|Logo for the Prader-Willi Syndrome Association|
Prader-Willi Syndrome encompasses a wide variety of signs and symptoms that can change and vary throughout life. Some of these include excessive amniotic fluid in utero, hypotonia, difficulties feeding and respirating as infants, hypogonadism, cryptorchidism in males, delayed puberty, delayed intellectual milestones and tendency to have lower IQs, hyperphagia starting in childhood, short stature, prominent nasal bridges, downturned mouth, almond shaped eyes, obesity (in fact, PWS is the most common genetic cause of morbid obesity in children today) and infertility. Cognitive abilities include poor speech and information processing, but often strong visuospatial skills. Deficits in short-term memory and attention span are also often observed. Many individuals with PWS exhibit compulsive behaviors, most commonly skin-picking. The effects on appetite and weight gain are thought to be linked in hypothalamus malfunctions.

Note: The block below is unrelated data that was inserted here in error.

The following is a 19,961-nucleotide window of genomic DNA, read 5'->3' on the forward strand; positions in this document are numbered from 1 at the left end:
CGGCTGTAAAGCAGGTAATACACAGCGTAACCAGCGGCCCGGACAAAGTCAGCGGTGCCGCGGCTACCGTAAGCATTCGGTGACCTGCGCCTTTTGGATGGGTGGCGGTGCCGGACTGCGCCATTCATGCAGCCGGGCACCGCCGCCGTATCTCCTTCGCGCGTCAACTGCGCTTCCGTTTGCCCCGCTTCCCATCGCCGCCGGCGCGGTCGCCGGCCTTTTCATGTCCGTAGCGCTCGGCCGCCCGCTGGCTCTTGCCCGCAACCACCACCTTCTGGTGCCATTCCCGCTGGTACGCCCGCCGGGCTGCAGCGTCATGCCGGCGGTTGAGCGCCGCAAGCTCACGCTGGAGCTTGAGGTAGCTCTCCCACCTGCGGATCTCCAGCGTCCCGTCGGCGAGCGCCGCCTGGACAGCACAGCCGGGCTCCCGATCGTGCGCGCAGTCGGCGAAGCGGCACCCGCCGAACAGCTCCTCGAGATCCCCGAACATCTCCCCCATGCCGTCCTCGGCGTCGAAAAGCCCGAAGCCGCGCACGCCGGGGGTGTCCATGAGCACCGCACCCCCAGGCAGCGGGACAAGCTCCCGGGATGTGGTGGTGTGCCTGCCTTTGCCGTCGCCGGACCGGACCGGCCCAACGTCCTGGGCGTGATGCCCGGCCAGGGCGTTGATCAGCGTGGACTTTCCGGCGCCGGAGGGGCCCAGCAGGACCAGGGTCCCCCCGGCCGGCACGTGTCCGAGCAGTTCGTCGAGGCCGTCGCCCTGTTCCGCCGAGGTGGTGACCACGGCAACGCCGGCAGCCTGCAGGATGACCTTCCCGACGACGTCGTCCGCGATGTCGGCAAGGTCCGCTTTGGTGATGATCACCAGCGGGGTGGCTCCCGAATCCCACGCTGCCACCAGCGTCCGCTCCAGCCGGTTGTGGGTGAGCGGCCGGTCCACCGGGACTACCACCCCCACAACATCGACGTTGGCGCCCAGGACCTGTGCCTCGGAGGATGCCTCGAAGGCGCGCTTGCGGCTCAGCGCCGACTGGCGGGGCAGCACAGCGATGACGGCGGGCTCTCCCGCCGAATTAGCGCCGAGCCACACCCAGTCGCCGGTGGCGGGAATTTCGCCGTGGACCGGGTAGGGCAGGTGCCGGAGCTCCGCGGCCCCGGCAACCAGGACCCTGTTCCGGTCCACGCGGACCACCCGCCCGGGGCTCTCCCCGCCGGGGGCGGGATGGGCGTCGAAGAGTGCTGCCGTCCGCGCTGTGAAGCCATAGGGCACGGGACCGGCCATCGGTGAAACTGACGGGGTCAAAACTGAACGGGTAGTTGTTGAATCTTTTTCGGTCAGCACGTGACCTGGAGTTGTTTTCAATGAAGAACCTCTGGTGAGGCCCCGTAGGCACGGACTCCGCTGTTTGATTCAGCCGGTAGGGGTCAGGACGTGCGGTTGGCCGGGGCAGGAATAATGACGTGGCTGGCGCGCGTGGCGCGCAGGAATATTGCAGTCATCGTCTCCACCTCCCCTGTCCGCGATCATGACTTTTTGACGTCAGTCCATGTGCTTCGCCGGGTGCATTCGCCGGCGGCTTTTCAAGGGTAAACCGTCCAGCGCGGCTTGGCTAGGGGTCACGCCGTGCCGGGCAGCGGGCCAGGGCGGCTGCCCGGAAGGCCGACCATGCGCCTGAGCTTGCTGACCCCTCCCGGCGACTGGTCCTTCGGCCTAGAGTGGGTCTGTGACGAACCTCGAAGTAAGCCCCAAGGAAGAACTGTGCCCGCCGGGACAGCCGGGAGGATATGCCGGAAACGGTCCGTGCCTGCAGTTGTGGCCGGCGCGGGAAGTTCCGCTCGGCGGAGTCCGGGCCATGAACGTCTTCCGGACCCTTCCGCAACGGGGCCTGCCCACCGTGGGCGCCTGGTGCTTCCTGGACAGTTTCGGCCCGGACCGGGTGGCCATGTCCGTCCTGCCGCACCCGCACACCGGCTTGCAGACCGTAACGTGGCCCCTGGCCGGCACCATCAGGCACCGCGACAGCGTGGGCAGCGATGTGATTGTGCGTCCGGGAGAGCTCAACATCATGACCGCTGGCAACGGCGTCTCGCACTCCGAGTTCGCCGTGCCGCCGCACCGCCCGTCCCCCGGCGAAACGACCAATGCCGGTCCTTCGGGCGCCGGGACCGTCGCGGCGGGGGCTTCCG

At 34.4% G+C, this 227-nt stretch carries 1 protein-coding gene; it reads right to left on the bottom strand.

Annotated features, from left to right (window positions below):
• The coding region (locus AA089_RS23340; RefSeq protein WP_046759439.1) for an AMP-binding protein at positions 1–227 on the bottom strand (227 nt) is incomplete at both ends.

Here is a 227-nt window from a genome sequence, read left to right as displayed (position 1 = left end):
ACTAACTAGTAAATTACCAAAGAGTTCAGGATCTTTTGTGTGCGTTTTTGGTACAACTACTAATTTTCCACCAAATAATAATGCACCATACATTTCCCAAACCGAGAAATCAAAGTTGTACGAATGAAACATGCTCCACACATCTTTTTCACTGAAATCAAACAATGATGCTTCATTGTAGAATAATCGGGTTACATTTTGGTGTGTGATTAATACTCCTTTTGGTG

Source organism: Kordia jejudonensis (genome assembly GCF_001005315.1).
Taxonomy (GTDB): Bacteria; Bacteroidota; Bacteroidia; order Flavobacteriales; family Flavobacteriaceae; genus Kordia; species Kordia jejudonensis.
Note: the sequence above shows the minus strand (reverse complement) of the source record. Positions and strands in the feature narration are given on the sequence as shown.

There is currently no cure for PWS, although speech and occupational therapies have been shown to be effective, as well as a highly structured learning environment. Daily recombinant growth hormone injections are also recommended. As the most harmful health effect of the syndrome is the severe obesity caused by the characteristic insatiable appetite, sleep apnea, coronary artery disease and other common diseases of obesity are frequently comorbid with PWS and are treated accordingly.
In 2006, the British documentary Can't Stop Eating aired, which chronicled the lives of several individuals with PWS.
Foundation for Prader-Willi Research website.
Thank you for reading! I hope you have a great Labor Day weekend and continue to wish you luck in all your medical endeavors. :)